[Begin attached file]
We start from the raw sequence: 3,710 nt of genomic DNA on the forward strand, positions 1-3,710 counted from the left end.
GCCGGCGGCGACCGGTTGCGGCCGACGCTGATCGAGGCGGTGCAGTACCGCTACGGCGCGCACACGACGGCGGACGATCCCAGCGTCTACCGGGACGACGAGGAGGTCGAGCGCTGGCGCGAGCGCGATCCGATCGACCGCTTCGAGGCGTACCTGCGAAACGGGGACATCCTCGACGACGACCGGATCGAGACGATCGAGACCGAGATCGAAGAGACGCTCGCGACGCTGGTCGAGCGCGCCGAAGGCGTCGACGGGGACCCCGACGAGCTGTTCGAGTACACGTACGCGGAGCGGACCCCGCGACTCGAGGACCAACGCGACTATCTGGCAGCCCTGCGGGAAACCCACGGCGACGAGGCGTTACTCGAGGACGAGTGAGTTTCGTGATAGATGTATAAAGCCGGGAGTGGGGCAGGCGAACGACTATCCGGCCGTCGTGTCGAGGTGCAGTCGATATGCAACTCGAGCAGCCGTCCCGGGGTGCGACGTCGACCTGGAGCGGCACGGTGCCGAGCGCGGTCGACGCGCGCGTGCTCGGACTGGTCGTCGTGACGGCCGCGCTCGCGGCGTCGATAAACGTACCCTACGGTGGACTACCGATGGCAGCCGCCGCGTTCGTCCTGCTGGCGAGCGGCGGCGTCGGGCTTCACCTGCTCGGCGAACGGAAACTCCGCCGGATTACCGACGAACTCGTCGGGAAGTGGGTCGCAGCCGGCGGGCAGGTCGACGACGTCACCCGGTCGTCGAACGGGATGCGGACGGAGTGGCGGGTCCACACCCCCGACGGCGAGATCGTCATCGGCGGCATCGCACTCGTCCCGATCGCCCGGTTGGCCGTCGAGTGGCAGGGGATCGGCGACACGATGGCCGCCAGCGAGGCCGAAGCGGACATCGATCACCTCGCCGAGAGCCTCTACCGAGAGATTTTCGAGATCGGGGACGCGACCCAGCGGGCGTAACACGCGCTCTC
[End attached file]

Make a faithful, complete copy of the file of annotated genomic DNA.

We start from the raw sequence: 3,710 nt of genomic DNA on the forward strand, positions 1-3,710 counted from the left end.
GCCGGCGGCGACCGGTTGCGGCCGACGCTGATCGAGGCGGTGCAGTACCGCTACGGCGCGCACACGACGGCGGACGATCCCAGCGTCTACCGGGACGACGAGGAGGTCGAGCGCTGGCGCGAGCGCGATCCGATCGACCGCTTCGAGGCGTACCTGCGAAACGGGGACATCCTCGACGACGACCGGATCGAGACGATCGAGACCGAGATCGAAGAGACGCTCGCGACGCTGGTCGAGCGCGCCGAAGGCGTCGACGGGGACCCCGACGAGCTGTTCGAGTACACGTACGCGGAGCGGACCCCGCGACTCGAGGACCAACGCGACTATCTGGCAGCCCTGCGGGAAACCCACGGCGACGAGGCGTTACTCGAGGACGAGTGAGTTTCGTGATAGATGTATAAAGCCGGGAGTGGGGCAGGCGAACGACTATCCGGCCGTCGTGTCGAGGTGCAGTCGATATGCAACTCGAGCAGCCGTCCCGGGGTGCGACGTCGACCTGGAGCGGCACGGTGCCGAGCGCGGTCGACGCGCGCGTGCTCGGACTGGTCGTCGTGACGGCCGCGCTCGCGGCGTCGATAAACGTACCCTACGGTGGACTACCGATGGCAGCCGCCGCGTTCGTCCTGCTGGCGAGCGGCGGCGTCGGGCTTCACCTGCTCGGCGAACGGAAACTCCGCCGGATTACCGACGAACTCGTCGGGAAGTGGGTCGCAGCCGGCGGGCAGGTCGACGACGTCACCCGGTCGTCGAACGGGATGCGGACGGAGTGGCGGGTCCACACCCCCGACGGCGAGATCGTCATCGGCGGCATCGCACTCGTCCCGATCGCCCGGTTGGCCGTCGAGTGGCAGGGGATCGGCGACACGATGGCCGCCAGCGAGGCCGAAGCGGACATCGATCACCTCGCCGAGAGCCTCTACCGAGAGATTTTCGAGATCGGGGACGCGACCCAGCGGGCGTAACACGCGCTCTC